Traditional hardware and support suppliers are set to lose out as a bring-your-own-technology (BYOT) boom creates huge disruption in the channel.
That is the view of research house TechMarketView, which forecasts that annual revenue from BYOT-related spend will mushroom from £176m in 2012 to £675m by 2016.
Although that equates to a £2bn opportunity for the channel over five years, BYOT will be a "huge disruptor to supplier partnerships and business models", according to TechMarketView research director Phil Codling.
"BYOT will create compelling opportunities for consulting, integration and software implementation, as companies try to navigate security and management issues, while significant downward pressure will be applied to support and hardware suppliers where personal devices replace centrally owned kit," Codling said.
According to the analyst, the number of UK employees adopting BYOT will rise from five million this year to 9.5 million by 2016. The fastest growth is set to occur among large firms with more than 500 staff, where the number of BYOT users will treble to three million by 2016. The number of BYOT users in mid-sized firms will double to two million over that period.
However, the analyst warned that firms will likely foot the bill for BYOT by pulling investment from other areas of IT.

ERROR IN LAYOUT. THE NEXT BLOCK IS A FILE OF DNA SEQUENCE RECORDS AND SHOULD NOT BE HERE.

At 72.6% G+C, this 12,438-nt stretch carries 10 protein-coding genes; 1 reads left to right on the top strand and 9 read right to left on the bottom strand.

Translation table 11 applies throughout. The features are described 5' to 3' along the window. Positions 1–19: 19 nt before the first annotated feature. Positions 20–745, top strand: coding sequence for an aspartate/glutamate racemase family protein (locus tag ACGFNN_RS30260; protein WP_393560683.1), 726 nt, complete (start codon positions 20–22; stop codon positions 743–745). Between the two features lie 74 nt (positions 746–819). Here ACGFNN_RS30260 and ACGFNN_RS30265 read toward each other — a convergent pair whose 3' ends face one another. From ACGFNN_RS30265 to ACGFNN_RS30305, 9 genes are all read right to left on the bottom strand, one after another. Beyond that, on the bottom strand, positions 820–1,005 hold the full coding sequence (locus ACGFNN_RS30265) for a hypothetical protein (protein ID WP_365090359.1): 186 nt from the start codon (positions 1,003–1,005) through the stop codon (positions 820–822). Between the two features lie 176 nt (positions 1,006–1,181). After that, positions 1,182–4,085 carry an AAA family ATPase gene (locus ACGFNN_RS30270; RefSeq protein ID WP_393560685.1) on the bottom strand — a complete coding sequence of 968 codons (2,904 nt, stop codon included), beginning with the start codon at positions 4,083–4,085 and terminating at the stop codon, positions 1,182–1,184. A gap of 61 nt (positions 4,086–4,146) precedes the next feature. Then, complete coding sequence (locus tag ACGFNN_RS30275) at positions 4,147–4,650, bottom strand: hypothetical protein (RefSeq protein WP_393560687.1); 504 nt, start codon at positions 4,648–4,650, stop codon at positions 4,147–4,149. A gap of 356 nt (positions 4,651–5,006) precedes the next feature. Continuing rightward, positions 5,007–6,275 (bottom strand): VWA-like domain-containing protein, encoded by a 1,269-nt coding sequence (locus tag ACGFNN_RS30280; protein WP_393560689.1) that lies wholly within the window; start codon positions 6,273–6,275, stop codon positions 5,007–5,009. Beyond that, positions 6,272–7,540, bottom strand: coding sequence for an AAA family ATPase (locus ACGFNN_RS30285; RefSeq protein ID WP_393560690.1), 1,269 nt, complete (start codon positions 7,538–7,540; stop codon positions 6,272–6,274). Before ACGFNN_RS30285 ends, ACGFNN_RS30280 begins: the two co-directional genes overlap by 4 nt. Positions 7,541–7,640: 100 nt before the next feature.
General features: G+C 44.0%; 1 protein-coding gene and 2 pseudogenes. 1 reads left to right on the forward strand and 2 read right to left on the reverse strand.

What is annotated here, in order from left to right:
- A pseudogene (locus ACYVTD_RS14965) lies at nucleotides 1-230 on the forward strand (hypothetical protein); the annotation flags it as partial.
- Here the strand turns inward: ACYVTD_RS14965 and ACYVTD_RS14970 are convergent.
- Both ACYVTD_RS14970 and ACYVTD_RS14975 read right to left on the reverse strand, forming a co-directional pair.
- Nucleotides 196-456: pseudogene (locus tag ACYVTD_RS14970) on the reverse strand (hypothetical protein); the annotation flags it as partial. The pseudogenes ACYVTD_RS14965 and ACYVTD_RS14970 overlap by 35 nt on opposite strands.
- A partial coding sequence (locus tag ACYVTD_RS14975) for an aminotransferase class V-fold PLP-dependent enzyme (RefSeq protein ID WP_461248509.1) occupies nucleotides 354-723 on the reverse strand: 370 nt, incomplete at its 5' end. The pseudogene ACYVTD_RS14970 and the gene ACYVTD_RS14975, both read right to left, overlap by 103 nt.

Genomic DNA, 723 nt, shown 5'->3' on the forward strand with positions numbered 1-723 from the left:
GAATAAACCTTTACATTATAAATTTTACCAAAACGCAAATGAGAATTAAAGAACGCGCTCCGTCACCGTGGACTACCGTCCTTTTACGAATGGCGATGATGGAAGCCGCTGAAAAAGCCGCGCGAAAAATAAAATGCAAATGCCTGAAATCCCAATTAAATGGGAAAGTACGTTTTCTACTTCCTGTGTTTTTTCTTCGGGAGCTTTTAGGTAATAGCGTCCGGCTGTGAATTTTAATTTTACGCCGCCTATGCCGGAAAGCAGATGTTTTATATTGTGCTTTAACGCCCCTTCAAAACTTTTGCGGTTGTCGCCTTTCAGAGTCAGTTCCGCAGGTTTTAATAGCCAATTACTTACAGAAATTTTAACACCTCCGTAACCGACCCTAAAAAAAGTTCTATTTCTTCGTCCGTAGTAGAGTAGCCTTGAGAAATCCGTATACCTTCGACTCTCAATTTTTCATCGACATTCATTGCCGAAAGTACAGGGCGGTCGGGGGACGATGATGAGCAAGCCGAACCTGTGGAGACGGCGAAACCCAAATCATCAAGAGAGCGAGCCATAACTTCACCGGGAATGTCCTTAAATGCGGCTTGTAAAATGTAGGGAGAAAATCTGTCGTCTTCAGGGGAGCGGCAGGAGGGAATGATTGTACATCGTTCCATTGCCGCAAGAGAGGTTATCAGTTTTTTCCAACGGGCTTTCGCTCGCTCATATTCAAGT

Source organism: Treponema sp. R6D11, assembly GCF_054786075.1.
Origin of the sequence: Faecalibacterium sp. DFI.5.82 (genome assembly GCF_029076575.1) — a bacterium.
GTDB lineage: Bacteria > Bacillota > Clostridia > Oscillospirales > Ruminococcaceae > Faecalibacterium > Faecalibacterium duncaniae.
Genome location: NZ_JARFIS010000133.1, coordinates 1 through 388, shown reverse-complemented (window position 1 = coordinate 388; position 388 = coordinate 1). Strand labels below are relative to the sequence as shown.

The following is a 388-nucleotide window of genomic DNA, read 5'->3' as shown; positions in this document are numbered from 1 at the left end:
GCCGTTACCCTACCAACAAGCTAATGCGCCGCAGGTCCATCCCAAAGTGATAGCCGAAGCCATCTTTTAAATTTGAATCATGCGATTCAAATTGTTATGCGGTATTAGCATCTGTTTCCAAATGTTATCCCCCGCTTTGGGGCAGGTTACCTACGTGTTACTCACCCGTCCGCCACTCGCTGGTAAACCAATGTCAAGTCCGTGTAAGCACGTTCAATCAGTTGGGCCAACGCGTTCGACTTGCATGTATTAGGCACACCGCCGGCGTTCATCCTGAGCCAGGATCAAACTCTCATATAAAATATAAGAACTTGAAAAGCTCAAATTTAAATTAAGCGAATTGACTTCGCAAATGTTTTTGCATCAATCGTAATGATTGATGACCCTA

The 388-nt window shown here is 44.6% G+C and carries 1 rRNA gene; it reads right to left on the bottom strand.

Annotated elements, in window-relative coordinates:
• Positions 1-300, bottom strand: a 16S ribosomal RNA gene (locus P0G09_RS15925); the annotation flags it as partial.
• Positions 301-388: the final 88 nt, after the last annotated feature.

And BYOT creates opportunities and threats to the channel in equal measure, TechMarketView added.
On the plus side, firms implementing BYOT will turn to trusted suppliers for guidance on security and management issues, at least in the short term. This means resellers must ensure they are part of the client's BYOT journey from the start to avoid losing out.
They will also be able to sell some software off the back of this engagement, including mobile device management and encryption, TechMarketView said.
On the flip side, suppliers of personal hardware and support services should feel threatened by BYOT, particularly from 2014 onwards when they will start to see larger chunks torn from their market.
At some point, these user-owned devices will replace the company-owned one, meaning a lost sale for the supplier. So as firms embrace BYOT, the onus for support will shift towards the employee and away from IT departments and support services suppliers, said Codling.
"Regardless of the potential opportunity on offer for SITS suppliers to provide advice and auditing as businesses transition to BYOT, the threat to desktop and mobile hardware suppliers is undeniable and suppliers need to find new business models and revenue drivers to counter this," he explained.
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